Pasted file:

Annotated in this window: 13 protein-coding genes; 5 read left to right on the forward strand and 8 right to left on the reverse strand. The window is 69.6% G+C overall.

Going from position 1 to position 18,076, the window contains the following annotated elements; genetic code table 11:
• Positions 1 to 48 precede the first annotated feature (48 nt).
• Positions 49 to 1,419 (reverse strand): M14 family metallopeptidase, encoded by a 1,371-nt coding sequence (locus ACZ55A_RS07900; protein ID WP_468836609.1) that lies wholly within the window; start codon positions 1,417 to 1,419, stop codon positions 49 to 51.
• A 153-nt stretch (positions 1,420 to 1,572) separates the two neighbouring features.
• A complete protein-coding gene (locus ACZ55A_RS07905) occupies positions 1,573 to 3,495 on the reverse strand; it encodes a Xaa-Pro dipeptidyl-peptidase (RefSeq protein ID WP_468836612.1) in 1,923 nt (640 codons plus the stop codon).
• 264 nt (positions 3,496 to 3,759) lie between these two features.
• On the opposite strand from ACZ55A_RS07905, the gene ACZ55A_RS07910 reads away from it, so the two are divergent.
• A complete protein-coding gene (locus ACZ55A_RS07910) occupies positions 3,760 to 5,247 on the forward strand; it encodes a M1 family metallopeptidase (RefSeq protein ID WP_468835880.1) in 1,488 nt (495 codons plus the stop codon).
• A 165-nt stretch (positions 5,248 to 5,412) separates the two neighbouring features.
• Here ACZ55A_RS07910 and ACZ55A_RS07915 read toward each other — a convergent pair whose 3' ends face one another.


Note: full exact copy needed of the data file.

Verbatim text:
Annotated in this window: 13 protein-coding genes; 5 read left to right on the forward strand and 8 right to left on the reverse strand. The window is 69.6% G+C overall.

Going from position 1 to position 18,076, the window contains the following annotated elements; genetic code table 11:
• Positions 1 to 48 precede the first annotated feature (48 nt).
• Positions 49 to 1,419 (reverse strand): M14 family metallopeptidase, encoded by a 1,371-nt coding sequence (locus ACZ55A_RS07900; protein ID WP_468836609.1) that lies wholly within the window; start codon positions 1,417 to 1,419, stop codon positions 49 to 51.
• A 153-nt stretch (positions 1,420 to 1,572) separates the two neighbouring features.
• A complete protein-coding gene (locus ACZ55A_RS07905) occupies positions 1,573 to 3,495 on the reverse strand; it encodes a Xaa-Pro dipeptidyl-peptidase (RefSeq protein ID WP_468836612.1) in 1,923 nt (640 codons plus the stop codon).
• 264 nt (positions 3,496 to 3,759) lie between these two features.
• On the opposite strand from ACZ55A_RS07905, the gene ACZ55A_RS07910 reads away from it, so the two are divergent.
• A complete protein-coding gene (locus ACZ55A_RS07910) occupies positions 3,760 to 5,247 on the forward strand; it encodes a M1 family metallopeptidase (RefSeq protein ID WP_468835880.1) in 1,488 nt (495 codons plus the stop codon).
• A 165-nt stretch (positions 5,248 to 5,412) separates the two neighbouring features.
• Here ACZ55A_RS07910 and ACZ55A_RS07915 read toward each other — a convergent pair whose 3' ends face one another.